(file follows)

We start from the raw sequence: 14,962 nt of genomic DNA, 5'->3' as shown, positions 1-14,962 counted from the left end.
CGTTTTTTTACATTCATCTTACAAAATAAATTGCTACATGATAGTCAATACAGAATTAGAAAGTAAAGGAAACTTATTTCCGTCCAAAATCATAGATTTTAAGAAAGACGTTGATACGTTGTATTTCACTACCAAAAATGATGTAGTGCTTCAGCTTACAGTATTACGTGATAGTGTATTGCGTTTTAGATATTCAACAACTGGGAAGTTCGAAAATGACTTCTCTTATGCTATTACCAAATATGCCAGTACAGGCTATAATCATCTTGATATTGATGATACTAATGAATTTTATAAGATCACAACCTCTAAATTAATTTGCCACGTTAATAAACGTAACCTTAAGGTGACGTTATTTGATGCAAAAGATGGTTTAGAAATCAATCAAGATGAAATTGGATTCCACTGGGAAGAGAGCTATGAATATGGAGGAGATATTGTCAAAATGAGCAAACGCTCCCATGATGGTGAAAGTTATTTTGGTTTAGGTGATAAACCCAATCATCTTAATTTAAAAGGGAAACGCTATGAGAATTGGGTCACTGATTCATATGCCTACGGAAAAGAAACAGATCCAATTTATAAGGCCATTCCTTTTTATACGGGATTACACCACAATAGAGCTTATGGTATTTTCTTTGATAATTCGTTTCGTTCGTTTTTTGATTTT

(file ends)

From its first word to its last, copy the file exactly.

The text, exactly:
We start from the raw sequence: 14,962 nt of genomic DNA, 5'->3' as shown, positions 1-14,962 counted from the left end.
CGTTTTTTTACATTCATCTTACAAAATAAATTGCTACATGATAGTCAATACAGAATTAGAAAGTAAAGGAAACTTATTTCCGTCCAAAATCATAGATTTTAAGAAAGACGTTGATACGTTGTATTTCACTACCAAAAATGATGTAGTGCTTCAGCTTACAGTATTACGTGATAGTGTATTGCGTTTTAGATATTCAACAACTGGGAAGTTCGAAAATGACTTCTCTTATGCTATTACCAAATATGCCAGTACAGGCTATAATCATCTTGATATTGATGATACTAATGAATTTTATAAGATCACAACCTCTAAATTAATTTGCCACGTTAATAAACGTAACCTTAAGGTGACGTTATTTGATGCAAAAGATGGTTTAGAAATCAATCAAGATGAAATTGGATTCCACTGGGAAGAGAGCTATGAATATGGAGGAGATATTGTCAAAATGAGCAAACGCTCCCATGATGGTGAAAGTTATTTTGGTTTAGGTGATAAACCCAATCATCTTAATTTAAAAGGGAAACGCTATGAGAATTGGGTCACTGATTCATATGCCTACGGAAAAGAAACAGATCCAATTTATAAGGCCATTCCTTTTTATACGGGATTACACCACAATAGAGCTTATGGTATTTTCTTTGATAATTCGTTTCGTTCGTTTTTTGATTTT